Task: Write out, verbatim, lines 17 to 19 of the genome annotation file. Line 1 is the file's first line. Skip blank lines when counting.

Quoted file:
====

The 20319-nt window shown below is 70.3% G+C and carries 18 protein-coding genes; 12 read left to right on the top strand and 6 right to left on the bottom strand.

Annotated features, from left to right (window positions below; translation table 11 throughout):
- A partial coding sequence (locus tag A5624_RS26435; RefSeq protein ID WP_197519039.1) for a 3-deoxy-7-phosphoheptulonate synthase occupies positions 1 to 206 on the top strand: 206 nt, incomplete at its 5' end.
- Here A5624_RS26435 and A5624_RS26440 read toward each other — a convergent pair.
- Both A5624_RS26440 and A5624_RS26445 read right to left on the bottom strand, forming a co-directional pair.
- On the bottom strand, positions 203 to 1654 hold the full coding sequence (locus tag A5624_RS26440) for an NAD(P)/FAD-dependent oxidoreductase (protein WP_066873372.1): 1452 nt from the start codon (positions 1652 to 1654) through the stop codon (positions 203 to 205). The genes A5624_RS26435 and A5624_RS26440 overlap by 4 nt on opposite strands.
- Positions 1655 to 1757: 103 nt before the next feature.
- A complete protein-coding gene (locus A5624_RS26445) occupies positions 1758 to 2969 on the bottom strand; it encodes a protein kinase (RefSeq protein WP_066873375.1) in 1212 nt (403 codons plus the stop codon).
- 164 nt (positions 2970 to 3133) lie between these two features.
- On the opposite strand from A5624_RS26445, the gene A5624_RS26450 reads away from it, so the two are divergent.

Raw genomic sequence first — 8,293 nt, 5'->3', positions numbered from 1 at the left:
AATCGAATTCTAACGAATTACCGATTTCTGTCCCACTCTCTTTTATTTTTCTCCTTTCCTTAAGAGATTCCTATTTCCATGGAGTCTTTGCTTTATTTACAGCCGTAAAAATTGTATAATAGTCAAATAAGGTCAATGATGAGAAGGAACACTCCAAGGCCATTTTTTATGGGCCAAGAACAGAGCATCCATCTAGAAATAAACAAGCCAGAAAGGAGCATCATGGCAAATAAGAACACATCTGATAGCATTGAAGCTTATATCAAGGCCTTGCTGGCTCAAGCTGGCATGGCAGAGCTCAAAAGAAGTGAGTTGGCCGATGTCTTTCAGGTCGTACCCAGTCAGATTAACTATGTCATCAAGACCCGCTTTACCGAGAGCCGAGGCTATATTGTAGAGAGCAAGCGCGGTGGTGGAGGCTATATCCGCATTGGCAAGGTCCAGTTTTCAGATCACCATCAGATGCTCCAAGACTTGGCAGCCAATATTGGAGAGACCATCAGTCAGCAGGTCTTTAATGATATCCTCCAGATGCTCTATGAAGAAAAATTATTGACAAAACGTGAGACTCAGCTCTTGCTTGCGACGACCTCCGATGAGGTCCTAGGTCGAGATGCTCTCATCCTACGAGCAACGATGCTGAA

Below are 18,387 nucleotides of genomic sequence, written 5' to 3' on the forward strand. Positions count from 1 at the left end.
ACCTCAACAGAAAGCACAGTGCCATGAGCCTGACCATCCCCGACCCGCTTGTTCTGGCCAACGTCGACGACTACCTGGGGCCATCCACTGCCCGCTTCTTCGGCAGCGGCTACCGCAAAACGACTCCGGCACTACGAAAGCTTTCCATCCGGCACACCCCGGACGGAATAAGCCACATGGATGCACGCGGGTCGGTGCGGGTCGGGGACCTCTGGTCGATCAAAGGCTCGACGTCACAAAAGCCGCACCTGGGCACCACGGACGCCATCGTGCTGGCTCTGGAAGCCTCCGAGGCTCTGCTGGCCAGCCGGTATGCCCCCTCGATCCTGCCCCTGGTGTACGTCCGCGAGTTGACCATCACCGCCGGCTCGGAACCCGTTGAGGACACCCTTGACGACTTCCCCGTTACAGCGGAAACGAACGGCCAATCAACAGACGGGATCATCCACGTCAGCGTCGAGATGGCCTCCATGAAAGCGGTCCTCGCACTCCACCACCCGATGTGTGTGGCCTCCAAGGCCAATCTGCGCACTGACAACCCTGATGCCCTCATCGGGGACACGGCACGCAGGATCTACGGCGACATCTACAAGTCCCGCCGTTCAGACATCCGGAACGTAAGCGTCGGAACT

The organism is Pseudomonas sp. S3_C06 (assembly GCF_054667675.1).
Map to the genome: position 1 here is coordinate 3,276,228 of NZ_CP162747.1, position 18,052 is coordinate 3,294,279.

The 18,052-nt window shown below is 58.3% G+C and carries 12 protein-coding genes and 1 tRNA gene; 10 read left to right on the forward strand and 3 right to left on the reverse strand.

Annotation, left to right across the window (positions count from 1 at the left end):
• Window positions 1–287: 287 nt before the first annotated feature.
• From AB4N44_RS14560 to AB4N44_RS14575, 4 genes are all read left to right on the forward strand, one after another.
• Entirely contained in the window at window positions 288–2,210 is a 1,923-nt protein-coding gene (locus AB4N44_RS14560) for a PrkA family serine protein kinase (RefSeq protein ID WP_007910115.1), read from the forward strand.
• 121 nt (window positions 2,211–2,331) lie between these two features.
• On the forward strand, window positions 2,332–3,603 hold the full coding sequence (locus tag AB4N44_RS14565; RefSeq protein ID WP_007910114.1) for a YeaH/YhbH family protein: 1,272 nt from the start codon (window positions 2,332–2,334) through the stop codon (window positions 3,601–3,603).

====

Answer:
The 18,052-nt window shown below is 58.3% G+C and carries 12 protein-coding genes and 1 tRNA gene; 10 read left to right on the forward strand and 3 right to left on the reverse strand.

Annotation, left to right across the window (positions count from 1 at the left end):
• Window positions 1–287: 287 nt before the first annotated feature.